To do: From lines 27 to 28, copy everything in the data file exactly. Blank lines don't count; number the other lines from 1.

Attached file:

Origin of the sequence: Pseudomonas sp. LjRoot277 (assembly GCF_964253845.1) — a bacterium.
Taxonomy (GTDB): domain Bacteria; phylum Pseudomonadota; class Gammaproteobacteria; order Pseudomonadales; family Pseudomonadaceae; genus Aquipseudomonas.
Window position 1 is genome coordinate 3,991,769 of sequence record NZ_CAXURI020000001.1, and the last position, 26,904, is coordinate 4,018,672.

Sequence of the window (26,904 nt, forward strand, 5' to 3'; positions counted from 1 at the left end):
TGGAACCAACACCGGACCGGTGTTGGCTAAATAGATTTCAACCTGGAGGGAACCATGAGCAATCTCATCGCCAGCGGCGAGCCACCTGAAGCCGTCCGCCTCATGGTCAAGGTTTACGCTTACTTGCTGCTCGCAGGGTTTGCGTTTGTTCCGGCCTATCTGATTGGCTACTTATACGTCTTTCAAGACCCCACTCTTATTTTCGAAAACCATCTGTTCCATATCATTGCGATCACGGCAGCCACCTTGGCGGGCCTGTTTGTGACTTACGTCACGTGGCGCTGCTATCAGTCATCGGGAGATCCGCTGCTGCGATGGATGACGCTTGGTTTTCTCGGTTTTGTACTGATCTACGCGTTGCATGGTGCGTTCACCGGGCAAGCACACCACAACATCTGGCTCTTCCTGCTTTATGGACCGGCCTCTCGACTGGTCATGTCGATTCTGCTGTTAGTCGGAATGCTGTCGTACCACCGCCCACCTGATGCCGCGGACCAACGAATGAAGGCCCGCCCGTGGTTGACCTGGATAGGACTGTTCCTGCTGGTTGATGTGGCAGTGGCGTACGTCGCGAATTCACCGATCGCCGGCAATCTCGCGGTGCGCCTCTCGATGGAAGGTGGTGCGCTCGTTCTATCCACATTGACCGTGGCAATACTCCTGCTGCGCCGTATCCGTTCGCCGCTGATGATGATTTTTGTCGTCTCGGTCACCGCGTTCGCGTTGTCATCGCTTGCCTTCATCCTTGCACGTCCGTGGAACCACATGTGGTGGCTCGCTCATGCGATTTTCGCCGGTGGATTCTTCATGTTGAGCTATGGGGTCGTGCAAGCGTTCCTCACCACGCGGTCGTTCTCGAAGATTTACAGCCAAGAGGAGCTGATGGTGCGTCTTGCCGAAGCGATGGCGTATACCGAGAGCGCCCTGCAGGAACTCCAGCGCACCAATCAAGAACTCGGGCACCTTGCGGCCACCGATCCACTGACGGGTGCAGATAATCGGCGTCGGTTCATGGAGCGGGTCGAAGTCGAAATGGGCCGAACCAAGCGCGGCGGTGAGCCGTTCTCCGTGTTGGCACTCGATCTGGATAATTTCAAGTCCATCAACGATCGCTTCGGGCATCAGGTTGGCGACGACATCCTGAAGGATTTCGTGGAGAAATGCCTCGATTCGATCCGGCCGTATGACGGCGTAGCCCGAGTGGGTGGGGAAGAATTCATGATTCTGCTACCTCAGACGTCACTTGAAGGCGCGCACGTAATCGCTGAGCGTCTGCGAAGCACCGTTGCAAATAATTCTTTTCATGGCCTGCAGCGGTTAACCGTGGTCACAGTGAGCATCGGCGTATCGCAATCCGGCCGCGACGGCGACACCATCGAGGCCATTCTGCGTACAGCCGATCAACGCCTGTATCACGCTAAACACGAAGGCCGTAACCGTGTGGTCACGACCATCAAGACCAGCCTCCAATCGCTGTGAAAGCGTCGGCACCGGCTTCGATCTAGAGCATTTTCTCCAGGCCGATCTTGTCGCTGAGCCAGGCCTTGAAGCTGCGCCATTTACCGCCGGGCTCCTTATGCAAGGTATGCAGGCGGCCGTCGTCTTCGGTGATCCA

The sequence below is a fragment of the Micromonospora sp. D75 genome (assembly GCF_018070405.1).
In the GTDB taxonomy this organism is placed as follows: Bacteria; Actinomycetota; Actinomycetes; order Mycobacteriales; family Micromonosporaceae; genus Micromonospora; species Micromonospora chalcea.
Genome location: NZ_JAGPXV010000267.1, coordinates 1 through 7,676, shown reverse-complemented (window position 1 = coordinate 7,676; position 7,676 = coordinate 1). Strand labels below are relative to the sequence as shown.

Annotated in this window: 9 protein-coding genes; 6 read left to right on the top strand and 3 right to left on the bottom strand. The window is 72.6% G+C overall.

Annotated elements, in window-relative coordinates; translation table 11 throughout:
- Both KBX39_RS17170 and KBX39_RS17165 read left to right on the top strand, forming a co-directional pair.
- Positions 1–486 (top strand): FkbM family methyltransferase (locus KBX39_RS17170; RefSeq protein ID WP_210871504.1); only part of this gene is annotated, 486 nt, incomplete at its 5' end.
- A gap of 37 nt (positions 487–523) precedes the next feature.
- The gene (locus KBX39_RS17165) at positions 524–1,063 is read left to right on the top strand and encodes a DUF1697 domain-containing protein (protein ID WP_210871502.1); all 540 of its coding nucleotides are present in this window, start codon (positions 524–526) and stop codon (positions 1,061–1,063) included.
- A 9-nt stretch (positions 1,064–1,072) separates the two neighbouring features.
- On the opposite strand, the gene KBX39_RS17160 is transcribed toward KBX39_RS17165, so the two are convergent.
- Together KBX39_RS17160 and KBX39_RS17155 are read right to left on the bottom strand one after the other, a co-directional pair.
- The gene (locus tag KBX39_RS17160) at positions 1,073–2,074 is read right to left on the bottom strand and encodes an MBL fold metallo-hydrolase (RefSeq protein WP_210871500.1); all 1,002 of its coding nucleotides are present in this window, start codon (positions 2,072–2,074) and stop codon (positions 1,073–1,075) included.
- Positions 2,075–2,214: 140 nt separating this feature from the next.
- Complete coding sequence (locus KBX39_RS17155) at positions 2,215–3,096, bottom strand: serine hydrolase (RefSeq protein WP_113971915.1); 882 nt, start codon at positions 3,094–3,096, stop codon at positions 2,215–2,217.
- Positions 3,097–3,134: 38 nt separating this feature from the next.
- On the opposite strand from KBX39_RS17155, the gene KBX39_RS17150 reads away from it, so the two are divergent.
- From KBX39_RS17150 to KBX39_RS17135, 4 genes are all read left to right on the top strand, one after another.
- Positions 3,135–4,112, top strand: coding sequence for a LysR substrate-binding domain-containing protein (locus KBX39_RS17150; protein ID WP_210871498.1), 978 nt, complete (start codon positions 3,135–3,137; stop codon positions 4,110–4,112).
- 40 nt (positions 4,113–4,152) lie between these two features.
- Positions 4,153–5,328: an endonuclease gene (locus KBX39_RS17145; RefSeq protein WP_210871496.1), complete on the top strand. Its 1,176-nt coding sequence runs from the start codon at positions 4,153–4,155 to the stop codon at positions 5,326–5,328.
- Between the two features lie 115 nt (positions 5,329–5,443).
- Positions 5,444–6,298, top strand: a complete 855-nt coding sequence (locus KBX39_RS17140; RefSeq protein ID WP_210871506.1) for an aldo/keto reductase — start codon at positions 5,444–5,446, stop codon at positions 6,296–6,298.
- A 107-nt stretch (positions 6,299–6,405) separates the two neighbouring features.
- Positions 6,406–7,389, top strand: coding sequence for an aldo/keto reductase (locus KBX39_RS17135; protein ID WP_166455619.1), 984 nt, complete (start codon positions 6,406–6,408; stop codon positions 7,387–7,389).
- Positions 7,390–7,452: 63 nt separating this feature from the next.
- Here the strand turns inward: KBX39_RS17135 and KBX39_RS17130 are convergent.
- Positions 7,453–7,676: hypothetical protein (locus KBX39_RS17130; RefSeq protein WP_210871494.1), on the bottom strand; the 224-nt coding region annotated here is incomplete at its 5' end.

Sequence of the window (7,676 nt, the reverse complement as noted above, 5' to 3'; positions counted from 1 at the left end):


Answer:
- Between the two features lie 115 nt (positions 5,329–5,443).
- Positions 5,444–6,298, top strand: a complete 855-nt coding sequence (locus KBX39_RS17140; RefSeq protein ID WP_210871506.1) for an aldo/keto reductase — start codon at positions 5,444–5,446, stop codon at positions 6,296–6,298.